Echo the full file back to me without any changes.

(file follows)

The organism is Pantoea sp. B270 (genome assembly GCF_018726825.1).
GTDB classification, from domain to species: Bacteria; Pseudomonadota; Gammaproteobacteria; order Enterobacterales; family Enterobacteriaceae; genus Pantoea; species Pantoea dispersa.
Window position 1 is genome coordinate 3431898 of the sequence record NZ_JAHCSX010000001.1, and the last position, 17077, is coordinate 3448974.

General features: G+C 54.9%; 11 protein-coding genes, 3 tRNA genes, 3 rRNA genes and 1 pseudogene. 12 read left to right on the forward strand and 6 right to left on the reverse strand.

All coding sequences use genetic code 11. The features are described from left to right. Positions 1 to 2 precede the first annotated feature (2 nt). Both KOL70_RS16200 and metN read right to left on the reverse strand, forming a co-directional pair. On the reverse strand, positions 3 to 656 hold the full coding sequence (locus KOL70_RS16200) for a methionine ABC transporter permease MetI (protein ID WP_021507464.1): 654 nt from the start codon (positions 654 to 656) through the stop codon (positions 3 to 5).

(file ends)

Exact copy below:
The organism is Pantoea sp. B270 (genome assembly GCF_018726825.1).
GTDB classification, from domain to species: Bacteria; Pseudomonadota; Gammaproteobacteria; order Enterobacterales; family Enterobacteriaceae; genus Pantoea; species Pantoea dispersa.
Window position 1 is genome coordinate 3431898 of the sequence record NZ_JAHCSX010000001.1, and the last position, 17077, is coordinate 3448974.

General features: G+C 54.9%; 11 protein-coding genes, 3 tRNA genes, 3 rRNA genes and 1 pseudogene. 12 read left to right on the forward strand and 6 right to left on the reverse strand.

All coding sequences use genetic code 11. The features are described from left to right. Positions 1 to 2 precede the first annotated feature (2 nt). Both KOL70_RS16200 and metN read right to left on the reverse strand, forming a co-directional pair. On the reverse strand, positions 3 to 656 hold the full coding sequence (locus KOL70_RS16200) for a methionine ABC transporter permease MetI (protein ID WP_021507464.1): 654 nt from the start codon (positions 654 to 656) through the stop codon (positions 3 to 5).